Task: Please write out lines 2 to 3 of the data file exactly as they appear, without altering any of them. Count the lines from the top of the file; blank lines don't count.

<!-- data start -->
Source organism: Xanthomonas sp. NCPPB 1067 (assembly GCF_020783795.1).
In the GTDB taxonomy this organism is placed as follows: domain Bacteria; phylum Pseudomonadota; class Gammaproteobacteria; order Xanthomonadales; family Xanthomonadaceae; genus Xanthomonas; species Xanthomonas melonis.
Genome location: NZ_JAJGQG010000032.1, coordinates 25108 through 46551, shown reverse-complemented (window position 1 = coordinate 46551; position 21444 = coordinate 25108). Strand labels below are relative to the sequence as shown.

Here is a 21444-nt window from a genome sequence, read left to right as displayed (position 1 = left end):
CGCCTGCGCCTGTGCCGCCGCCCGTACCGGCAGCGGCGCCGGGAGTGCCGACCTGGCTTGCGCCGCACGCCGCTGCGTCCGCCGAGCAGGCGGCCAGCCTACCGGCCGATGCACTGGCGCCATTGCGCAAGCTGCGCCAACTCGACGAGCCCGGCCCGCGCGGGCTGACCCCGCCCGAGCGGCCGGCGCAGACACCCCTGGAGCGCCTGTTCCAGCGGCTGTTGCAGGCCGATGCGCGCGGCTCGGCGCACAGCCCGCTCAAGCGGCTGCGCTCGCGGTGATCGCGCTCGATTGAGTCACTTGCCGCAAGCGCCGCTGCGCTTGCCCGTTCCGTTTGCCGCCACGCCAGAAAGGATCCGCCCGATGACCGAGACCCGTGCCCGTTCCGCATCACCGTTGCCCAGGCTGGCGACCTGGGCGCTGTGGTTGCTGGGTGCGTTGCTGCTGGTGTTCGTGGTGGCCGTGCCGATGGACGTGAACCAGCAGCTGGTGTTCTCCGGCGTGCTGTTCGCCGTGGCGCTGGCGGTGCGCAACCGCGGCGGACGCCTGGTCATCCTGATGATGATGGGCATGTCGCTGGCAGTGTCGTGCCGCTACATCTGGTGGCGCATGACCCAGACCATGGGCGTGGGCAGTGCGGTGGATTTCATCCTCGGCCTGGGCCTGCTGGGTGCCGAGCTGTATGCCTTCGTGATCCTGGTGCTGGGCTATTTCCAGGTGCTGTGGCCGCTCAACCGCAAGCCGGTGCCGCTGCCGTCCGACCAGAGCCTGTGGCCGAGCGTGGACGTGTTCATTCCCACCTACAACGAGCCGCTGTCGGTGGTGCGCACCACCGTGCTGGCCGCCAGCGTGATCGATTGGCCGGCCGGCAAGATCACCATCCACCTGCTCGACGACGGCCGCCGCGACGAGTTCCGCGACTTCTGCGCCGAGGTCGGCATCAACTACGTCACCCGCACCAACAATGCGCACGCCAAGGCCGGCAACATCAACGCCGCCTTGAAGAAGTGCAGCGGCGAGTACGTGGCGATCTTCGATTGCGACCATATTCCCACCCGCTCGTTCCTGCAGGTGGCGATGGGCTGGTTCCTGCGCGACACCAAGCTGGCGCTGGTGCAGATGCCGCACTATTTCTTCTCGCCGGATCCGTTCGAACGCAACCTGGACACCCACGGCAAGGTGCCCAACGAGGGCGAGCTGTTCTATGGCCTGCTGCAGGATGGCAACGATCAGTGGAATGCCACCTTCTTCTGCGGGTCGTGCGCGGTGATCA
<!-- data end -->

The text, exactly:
In the GTDB taxonomy this organism is placed as follows: domain Bacteria; phylum Pseudomonadota; class Gammaproteobacteria; order Xanthomonadales; family Xanthomonadaceae; genus Xanthomonas; species Xanthomonas melonis.
Genome location: NZ_JAJGQG010000032.1, coordinates 25108 through 46551, shown reverse-complemented (window position 1 = coordinate 46551; position 21444 = coordinate 25108). Strand labels below are relative to the sequence as shown.